Politicians, staff urged to get on board bus
Change starts at the top.
If the city wants Londoners to embrace bus rapid transit, politicians and staff should use public transit themselves, said one member of a city hall working group.
“We’re asking an entire city to buy into this, and what I’m not seeing is a buy in from this corporation,” Sheryl Rooth said at a Thursday meeting of the rapid transit working group.
She suggested a bus pass program for staff would help city hall lead by example.
“If you want to engage your community you need to start with the people who are asking them to engage,” Rooth said.
And engagement is definitely the goal.
After taking heat for a lack of consultation on bus rapid transit (BRT) in its early days, the city is making an effort to keep Londoners in the loop, as evidenced by a new communications plan presented to the working group on Thursday.
City hall will use as many tools as it can — everything from door-todoor canvassing and social media posts to bus ride-alongs — to tap residents for their thoughts on the BRT plan, called Shift.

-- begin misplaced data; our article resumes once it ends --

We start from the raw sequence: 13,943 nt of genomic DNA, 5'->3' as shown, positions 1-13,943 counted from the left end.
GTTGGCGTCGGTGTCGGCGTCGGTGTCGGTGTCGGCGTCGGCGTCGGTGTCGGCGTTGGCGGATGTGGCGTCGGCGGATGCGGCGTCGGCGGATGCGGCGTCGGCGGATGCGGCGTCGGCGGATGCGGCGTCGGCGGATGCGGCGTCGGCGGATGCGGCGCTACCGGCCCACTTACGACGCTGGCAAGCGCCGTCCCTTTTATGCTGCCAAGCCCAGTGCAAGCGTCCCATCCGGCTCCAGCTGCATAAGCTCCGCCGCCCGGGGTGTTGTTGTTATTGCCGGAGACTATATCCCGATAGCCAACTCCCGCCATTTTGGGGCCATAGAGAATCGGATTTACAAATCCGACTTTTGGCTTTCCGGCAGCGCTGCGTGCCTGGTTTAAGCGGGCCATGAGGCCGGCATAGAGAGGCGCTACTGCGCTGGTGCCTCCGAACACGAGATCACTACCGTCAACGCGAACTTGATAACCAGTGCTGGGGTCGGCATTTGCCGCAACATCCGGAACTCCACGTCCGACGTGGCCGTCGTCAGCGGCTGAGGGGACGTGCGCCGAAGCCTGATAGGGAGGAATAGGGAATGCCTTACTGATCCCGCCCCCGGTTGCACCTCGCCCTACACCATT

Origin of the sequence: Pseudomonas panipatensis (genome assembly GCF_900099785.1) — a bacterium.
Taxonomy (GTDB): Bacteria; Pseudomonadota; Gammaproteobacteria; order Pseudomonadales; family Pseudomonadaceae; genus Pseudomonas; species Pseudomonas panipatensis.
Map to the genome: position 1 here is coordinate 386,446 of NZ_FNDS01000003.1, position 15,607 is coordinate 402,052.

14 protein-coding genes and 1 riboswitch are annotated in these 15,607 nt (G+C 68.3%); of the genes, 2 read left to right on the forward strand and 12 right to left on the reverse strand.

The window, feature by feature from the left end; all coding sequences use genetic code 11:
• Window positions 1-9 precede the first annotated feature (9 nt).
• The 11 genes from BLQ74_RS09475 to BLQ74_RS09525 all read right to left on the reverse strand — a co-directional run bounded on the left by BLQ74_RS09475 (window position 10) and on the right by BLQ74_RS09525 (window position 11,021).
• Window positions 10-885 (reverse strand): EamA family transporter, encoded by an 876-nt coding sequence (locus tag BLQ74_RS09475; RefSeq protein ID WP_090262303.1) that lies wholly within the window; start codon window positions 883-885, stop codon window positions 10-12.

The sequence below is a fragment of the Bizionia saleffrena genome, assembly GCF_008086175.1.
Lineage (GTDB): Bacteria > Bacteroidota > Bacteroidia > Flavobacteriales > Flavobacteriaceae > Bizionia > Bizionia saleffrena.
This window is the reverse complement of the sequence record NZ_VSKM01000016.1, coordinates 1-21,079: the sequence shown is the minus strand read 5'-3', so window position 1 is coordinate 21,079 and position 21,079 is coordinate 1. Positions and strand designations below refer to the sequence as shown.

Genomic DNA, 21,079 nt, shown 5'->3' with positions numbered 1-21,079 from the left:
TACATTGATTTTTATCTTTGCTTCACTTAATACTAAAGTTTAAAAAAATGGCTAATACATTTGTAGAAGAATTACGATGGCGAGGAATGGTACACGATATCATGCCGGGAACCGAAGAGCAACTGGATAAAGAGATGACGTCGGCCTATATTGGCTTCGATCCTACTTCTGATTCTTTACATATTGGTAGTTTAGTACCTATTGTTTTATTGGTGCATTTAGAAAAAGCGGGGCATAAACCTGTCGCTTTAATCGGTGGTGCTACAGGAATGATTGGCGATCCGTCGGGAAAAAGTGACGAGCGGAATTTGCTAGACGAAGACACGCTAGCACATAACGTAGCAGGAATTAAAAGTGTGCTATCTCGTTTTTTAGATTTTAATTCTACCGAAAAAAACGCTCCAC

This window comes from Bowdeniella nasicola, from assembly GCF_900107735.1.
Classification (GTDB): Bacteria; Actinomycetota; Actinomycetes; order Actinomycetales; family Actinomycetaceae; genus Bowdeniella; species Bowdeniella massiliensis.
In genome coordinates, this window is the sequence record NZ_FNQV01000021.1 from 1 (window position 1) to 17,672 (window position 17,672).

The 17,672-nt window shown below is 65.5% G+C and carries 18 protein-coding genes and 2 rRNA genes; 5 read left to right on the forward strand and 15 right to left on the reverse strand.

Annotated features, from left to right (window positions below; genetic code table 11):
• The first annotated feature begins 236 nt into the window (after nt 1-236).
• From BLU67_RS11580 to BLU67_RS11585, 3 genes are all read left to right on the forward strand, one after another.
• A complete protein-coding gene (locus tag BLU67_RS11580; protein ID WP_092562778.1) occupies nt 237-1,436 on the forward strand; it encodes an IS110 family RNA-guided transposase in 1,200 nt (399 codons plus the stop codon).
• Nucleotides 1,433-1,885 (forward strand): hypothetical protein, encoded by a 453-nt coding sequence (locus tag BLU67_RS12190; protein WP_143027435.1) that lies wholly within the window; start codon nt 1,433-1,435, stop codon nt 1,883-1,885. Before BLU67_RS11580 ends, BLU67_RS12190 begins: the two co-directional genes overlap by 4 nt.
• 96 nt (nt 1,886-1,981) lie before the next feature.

That stands in contrast to a clear lack of communication about the $500-million BRT project back in the spring.
Politicians and London residents made it clear that a lot more clarity and detail was expected around the BRT routes, and topics such as safety, traffic volumes and parking, project director Jennie Ramsay said. A consulting firm put in the extra work — but it comes with a price tag.
On Monday, staff will ask a city hall committee to approve a $2.2-million increase to the payment for consulting firm IBI Group, bringing their total fee to $5.8 million.
The funds would come from what’s already budgeted for engineering and consulting work. It wouldn’t increase the $500-million cost of the project or the $130-million contribution from London taxpayers.
“There’s no new money. This is what was allocated,” Ramsay said.
London is asking the provincial and federal governments for the remaining $370 million to construct a BRT system.
The next stage is development of preliminary designs and a draft report, work that will continue until March 2018, Ramsay told the working group.
Coun. Jesse Helmer asked when decisions will be made on electric versus conventional buses. London Transit boss Kelly Paleczny said the city is gathering data on an electric system and results will come to council in coming months.
Residents also will have a chance to weigh in on everything from the design of BRT stations to the placement of dedicated lanes.
Getting Londoners’ feedback is a key goal for the next stage, Ramsay said.